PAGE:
Anvil of Dawn



MACHINE REQ - 486/33 ( 486/66 RECOMMENDED)


After a long drought in CRPG's during the middle of 1995, the end of 1995 saw several releases. Of these I have played Thunderscape, Stonekeep and Anvil of Dawn. Thunderscape had promise but quickly started to bog down, and obviously wasn't beta tested. In the middle stages I really had to push myself to stick with Thunderscape. Stonekeep is buggy, and vastly overrated. Of the trio I have enjoyed Anvil of Dawn best .

The basic story isn't overly original. The fair land of tempest has been invaded by an evil Warlord and his armies. You have been chosen as one of five heroes to go out and free tempest from the Warlord. To achieve this requires you to visit various sites such as The Underground City, The Sunken Ship, The City of the Dead, etc, etc. You will need to retrieve certain items to build a coffer that can hold The Dark Slag, the Warlord's power source.

Anvil of Dawn is the first game to be produced by the Dreamforge team since their departure from SSI to New World Computing. SSI's first effort since Dreamforge's departure was Thunderscape. Anvil is a far superior game in most aspects.

Anvil is a single player RPG. You have five pre-generated characters to choose from. Each has certain skills, your usual brains vs brawn, magic vs weapon type stuff. I would dearly of loved to be able to generate my own character, but not to be. Anvil does not present much in the way of interest to the statistic loving player. Although characters base starting skills are different, the character you choose can be advanced in any magic discipline or weapon. All characters can wear armour or use any weapon. The main playing screen is a first person perspective, not unlike Menzoberranzan and the Ravenloft's. Movement is strangely stepped based, like Stonekeep. Combat is real time, although action will thankfully freeze if you go off rooting around your inventory. The combat is fairly easy throughout the whole game, I found that swords were the best weapons to advance in as you found several very good swords throughout the game. Magic spells are learnt either by finding a spell scroll or by being taught a spell by one of the many non player characters you meet. Usually there will be a small puzzle to solve before the NPC will teach the spell. Each spell is represented by a icon symbol on the right side of the screen. Clicking on a spell's icon will cause your character to make the appropriate finger gestures to activate the spell. I found the spell icons a little too close to the playing area of the screen, more than once I moved the mouse to the right to turn my character and activated a spell accidentally. Graphics are reasonable on the inside locations such as dungeons and castles, very similar to previous Dreamforge efforts. The outside location graphics are excellent, but little action takes place outside. Music is fair, there are better games if you love your music. It is in speech however that Anvil scores big points in my book. I found the speech well done and there is a lot of it, unlike the meagre speech rations of Thunderscape. All encounters with NPC's have full speech. All five pre-generated characters have separate speech voices.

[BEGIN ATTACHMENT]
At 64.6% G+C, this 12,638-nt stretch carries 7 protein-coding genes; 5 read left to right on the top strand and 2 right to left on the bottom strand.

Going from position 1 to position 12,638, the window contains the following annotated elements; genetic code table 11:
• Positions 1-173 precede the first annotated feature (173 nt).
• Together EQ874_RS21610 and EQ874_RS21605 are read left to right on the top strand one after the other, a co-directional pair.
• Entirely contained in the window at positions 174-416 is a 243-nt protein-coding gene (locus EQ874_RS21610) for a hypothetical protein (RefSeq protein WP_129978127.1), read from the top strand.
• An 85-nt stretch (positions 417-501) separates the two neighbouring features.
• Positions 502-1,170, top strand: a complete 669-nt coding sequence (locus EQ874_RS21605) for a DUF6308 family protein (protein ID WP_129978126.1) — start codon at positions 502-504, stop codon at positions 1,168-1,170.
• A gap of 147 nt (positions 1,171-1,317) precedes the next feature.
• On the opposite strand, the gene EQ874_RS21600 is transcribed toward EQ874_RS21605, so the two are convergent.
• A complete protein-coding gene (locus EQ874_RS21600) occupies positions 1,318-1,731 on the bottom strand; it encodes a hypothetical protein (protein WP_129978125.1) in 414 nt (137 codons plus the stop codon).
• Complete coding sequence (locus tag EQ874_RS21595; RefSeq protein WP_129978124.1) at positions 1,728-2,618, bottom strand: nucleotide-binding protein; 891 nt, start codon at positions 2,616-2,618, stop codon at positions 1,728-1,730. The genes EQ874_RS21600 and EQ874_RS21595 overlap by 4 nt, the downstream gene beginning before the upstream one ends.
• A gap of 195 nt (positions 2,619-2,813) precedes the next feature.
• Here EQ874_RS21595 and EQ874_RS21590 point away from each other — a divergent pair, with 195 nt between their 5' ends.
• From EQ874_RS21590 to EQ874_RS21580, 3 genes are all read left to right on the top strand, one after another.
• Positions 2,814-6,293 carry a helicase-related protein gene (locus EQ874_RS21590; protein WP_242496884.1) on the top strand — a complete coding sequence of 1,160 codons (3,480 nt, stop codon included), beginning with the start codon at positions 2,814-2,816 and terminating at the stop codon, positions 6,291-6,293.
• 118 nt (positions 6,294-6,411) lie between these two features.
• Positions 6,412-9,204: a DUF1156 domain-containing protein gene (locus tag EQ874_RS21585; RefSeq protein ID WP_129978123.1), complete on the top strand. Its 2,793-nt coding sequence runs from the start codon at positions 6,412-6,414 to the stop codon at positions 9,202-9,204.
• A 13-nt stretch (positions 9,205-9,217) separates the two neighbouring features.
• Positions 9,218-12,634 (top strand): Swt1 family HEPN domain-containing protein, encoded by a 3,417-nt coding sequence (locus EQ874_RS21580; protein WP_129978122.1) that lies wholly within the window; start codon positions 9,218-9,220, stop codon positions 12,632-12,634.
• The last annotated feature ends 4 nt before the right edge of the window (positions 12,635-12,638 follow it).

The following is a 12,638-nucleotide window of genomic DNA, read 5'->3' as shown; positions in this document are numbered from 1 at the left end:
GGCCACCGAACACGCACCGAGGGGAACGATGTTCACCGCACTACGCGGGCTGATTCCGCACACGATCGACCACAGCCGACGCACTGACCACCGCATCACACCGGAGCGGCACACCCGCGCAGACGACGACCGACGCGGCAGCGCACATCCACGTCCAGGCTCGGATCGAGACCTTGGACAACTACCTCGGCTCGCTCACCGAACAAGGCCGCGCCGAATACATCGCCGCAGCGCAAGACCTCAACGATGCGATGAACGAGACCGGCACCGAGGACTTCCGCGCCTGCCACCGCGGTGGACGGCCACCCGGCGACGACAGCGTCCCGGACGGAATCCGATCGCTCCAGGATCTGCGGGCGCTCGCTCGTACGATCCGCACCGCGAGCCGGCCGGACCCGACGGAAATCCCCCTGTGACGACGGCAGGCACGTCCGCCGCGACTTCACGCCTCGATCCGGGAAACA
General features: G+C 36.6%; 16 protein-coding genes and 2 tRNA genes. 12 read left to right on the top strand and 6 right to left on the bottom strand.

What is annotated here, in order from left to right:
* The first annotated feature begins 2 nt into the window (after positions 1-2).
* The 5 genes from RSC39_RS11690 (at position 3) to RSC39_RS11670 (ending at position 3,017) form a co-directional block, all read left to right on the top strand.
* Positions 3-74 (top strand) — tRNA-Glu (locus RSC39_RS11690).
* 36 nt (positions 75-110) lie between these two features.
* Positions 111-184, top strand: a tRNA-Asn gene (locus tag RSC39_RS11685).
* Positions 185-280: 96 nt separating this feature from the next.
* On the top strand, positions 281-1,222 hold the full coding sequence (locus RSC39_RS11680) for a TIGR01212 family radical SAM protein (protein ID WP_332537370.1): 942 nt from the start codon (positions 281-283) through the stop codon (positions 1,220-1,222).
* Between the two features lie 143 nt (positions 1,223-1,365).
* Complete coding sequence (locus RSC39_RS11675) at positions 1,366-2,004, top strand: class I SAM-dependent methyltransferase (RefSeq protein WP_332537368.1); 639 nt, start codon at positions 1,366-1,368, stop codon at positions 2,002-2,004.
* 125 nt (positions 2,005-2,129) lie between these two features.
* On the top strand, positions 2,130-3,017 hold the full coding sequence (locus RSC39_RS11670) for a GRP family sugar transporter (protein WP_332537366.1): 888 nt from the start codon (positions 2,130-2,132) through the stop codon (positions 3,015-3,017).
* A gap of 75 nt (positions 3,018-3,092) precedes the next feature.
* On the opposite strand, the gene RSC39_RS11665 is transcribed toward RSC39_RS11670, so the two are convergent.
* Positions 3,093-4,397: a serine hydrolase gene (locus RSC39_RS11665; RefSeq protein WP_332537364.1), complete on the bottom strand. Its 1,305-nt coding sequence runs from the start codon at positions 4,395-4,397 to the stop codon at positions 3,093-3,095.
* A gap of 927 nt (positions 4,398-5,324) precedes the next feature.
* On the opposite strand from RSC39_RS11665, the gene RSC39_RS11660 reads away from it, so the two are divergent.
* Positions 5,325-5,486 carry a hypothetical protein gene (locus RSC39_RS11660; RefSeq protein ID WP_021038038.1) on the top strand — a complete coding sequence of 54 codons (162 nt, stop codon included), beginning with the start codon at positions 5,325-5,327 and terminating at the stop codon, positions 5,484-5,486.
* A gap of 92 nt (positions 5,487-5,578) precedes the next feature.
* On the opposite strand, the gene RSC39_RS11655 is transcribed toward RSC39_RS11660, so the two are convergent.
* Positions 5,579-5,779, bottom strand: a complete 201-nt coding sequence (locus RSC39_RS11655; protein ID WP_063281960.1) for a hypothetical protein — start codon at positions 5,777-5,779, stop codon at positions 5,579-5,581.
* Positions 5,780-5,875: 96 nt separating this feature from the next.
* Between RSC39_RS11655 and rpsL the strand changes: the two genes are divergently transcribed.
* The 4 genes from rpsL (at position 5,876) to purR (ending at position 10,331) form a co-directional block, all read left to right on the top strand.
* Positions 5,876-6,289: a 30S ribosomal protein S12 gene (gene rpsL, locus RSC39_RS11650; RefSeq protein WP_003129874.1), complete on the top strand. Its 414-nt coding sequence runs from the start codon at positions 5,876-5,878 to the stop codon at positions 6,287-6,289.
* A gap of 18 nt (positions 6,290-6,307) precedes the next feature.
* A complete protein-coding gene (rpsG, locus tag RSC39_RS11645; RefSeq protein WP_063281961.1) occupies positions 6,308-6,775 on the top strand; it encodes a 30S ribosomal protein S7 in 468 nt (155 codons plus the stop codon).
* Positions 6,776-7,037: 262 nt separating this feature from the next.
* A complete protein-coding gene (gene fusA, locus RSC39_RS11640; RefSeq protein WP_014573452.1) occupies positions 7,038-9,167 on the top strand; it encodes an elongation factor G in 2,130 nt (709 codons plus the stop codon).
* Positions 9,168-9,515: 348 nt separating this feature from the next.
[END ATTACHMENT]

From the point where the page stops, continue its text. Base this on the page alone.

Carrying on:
Puzzles tend to be a bit repetitive, weight down this plate, flick that switch. None of the puzzles are very demanding and you should get through them all. I only had one crash during the whole game and that was upon entering Gorge Keep, but luckily Gorge Keep is not vital to finishing the game. Anvil of Dawn is an enjoyable game. I thought Ravenoft II - Stone Prophet was slightly better though. I hope that Dreamforge keep up the good work at their new home. But please Multi-character, full statistics and non step movement next time guys.

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